Auditions Techniques Class 2



We’re reading a handout to kick off the class as people wander in. We are asked to read a graph from the handout and make it sound as if it’s “me” speaking to everyone. Bummer. I’m five minutes late and don’t get to read out loud. I love reading aloud. Ah well.

Again, it’s time to discuss what is Talent. It’s someone who does something better than most. But there’s competency and there’s virtuosity (where you put your individual stamp on it; doing something with your particular style).

But you can’t call yourself talented. It’s got to come from an external source. Someone else has to make that assessment or you’ll sound like an ass.



Treat everyone with respect. Jerod Hess (Napoleon Dynamite) was a 2nd Ad on Baptist at a BBQ. He made friends with everyone.


Skills are techniques that allow you to rise and get better and be in the places where you can be seen. You can’t just play in your backyard. Just like tennis, acting is not a singles’ sport. You need to know what your skills are so audiences can perceive them. Otherwise they don’t exist.


Doing community theater? That’s you just being happy to put on a uniform and show up. Know how to do what the job requires. Actors are the biggest dumbasses on the planet. They think they can jump right to the top without developing their craft. Find out what the industry standard is and how to get there. Don’t ignore it because there aren’t that many roles made just for you.



The zenith of acting is a feature film. Length? 70pp or longer. Size matters. Are you right for the part? Who knows? Let the casting crew make that decision. You just might walk in and change their mind. Maybe you are the ‘wrong’ age or race. But still go for it.

It’s not even the acting that gets you the job. It’s everything else. It’s ‘you’ the human being. Acting is frosting before the cake. Don’t think it’s your acting. Remember the 15 second rule.



There’s a 90 percent unemployment rate for actors. Yet there are not enough qualified and excellent actors to fill the few jobs out there. Watch television and see. There’s a lot of bad acting going on.



Don’t feel so protective of what you prepare. You are here for them, show it off. fyi- it will never go the way you want it to but casting peeps expect you to not be perfect.

Just make sure that you are communicating the idea behind the words/your choices. Slow down; don’t go too fast.


Walk into the room and say to yourself, “I love it here.” This is where I get to do what I love to do. Relish the opportunity to finally get to audition. Don’t think about how you just want to get it over with.


When they ask you to talk about yourself, don’t state the obvious- I’m an actor and want to be in your movie. Or I’m really nervous. Or I live in Utah.

They do want you to talk about something commercial. Don’t talk about your kids or your dog (unless of course it’s an audition for a Purina or Toys R Us spot). Talk about your acting work- I just got done with project x, just got back from y. Talk about a movie you’ve seen and that you’re excited about.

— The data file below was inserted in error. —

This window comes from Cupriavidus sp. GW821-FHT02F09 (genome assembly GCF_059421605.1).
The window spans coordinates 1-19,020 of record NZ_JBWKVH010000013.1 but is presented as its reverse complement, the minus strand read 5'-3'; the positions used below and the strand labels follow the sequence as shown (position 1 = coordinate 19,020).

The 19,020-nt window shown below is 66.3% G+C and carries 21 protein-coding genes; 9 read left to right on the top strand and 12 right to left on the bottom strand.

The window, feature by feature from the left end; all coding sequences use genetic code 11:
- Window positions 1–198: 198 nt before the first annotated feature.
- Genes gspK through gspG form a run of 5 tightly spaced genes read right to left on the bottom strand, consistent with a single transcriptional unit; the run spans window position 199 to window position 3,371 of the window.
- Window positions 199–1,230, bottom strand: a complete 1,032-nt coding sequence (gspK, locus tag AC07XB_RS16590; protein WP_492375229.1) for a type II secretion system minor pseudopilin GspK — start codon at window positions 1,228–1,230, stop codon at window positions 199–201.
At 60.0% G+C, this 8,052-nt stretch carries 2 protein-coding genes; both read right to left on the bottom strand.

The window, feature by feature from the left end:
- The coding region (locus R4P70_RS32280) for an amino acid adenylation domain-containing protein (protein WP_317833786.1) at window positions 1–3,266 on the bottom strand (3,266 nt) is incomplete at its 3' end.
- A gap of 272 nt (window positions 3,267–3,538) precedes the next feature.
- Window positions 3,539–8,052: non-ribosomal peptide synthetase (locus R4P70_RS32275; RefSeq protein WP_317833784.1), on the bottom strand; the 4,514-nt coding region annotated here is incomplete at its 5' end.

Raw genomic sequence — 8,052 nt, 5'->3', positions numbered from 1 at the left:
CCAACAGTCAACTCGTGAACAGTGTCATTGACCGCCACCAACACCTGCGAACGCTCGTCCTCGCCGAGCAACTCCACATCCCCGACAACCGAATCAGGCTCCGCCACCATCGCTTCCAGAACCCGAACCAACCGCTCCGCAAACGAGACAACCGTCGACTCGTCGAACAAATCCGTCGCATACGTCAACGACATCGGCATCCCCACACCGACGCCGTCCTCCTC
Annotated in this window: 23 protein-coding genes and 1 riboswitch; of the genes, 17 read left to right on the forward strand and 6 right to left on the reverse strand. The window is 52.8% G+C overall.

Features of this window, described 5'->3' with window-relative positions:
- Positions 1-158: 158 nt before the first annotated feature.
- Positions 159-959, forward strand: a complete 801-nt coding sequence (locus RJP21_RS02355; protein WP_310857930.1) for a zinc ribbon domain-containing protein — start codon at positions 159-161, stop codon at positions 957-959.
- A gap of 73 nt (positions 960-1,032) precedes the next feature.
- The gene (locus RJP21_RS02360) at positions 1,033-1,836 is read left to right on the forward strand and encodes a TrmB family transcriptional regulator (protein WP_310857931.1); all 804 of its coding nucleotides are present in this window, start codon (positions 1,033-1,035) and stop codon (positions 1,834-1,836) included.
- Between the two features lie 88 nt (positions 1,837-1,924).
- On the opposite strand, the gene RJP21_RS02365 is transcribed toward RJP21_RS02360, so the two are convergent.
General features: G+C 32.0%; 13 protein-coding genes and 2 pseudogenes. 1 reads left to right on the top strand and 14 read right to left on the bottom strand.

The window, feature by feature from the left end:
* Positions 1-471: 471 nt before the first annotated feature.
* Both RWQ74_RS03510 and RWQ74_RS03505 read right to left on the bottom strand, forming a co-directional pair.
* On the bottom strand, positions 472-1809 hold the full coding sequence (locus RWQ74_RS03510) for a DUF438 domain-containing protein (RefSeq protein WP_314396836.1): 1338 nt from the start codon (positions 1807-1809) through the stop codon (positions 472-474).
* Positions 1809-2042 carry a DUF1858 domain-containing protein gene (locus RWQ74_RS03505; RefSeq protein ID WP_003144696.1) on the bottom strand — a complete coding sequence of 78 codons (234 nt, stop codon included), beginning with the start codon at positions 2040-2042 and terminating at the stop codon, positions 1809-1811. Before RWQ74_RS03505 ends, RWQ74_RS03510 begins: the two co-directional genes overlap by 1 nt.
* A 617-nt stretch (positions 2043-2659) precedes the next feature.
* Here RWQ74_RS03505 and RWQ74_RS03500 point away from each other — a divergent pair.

Don’t try to second guess the director. You can’t answer the question what do they want? Sometimes even they can’t. Maybe you can ask your agent but there are dumb questions in an audition so be careful. If you don’t know what they want going into that room, you’re not supposed to. Or they will tell you.


Be prepared for the freak sitch. You walk in and weird stuff can happen- the director might think- you look like my ex-wife so you’ll never get that job.

If they ask you something just answer it. Don’t get into your head and try to analyze why they want to know something. Any conversation the casting director or director tries to have with you is a good thing. Don’t second guess. You can do that after you leave. They don’t waste time. They wouldn’t ask if they didn’t want to talk with you.


Don’t lie to get yourself the job! Can you ride a horse? Can you take a punch? Frank got asked that once and he answered, “no, but I fall down really well.” Personally, I’d say I’m willing to learn if I thought it was something I could learn to do well between the audition and the actual gig. I seriously doubt that JLo knew Krav Maga before “Enough” or Ralph Macchio could do that stork thing before “The Karate Kid.” But know your limits. I can learn to ballroom, to sing, to skydive but I ain’t ever going to ride motorcycles.




He CD has a job to do and they have deadlines you don’t have. Actors are usually the last piece of the puzzle. They are not looking for brilliance. Just to do what’s necessary, understand the script, be pleasant and then leave. Walk in thinking “I’m the best actor you’re going to see today” (but don’t say this out loud. Duh. You’ll be an asshole.)